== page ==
Advocates of redefining marriage sometimes cite the Bible, pointing to the variety of marital forms in the Old Testament.
Richard Whitekettle at Public Discourse explains why not all forms of marriage in the Old Testament are equal:
While it is certainly true that marriage takes various forms in the Old Testament, and that no direct condemnations of these various forms are ever made, Robinson, Pauw, and those of like mind are missing or ignoring or dismissing one very important interpretive feature of the Old Testament: its narrative trajectory.
The Bible presents the history of the world as involving its creation (the pre-fall world), its fall, and its continuation as a fallen world (the post-fall world). In other words, the Bible understands the world to have been made in a certain way, to have fallen apart in a certain way, and to continue on in a certain fallen way.
Consider, then, the eight marital forms in light of the pre- and post-fall structure of the history of the world. The only marital arrangement found in the ideal, pre-fall world is the man + woman arrangement....
While formal deviations from the standard emerge in the fallen world of the Old Testament, a material deviation never does. It was not considered a viable, material form of marriage, even in the fallen world. Thus, while the variety of marital forms in the Old Testament cannot be used to support the notion that same-sex marriage does not deviate from a biblical norm, the common and exclusively heterosexual character of the various forms of marriage found in the Old Testament (together with the prohibition and condemnation of homosexual behavior itself in Lev 18:22 and 20:13) rules out the possibility of support even further.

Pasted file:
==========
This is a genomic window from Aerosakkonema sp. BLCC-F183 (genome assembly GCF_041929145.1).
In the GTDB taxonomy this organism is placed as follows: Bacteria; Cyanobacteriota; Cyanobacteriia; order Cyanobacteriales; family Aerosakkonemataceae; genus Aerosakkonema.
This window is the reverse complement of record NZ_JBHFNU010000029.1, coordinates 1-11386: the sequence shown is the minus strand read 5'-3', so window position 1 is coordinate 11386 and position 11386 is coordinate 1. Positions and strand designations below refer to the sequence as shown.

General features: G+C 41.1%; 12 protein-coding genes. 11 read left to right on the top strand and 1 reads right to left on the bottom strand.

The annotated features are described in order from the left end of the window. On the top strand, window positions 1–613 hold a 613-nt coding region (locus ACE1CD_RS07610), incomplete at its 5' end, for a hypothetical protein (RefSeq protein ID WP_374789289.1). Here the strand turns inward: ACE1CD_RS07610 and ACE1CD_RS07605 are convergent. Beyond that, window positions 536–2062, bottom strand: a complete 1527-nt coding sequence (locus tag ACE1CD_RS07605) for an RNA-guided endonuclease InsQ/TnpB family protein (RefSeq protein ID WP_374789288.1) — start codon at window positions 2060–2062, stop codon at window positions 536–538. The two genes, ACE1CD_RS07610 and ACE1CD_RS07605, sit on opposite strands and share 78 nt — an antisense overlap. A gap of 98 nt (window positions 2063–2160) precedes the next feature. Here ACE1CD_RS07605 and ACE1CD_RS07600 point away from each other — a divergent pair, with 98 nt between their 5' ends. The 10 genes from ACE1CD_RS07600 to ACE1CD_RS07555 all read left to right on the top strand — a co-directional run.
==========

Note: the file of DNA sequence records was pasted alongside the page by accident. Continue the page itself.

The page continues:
Some people of faith make arguments in support of marriage based on their religious views. The scriptural narrative Whitekettle examines is important for Christians to understand so that they can be ready to address the claims that because a variety of unions are described in the Old Testament, it is somehow okay to redefine marriage.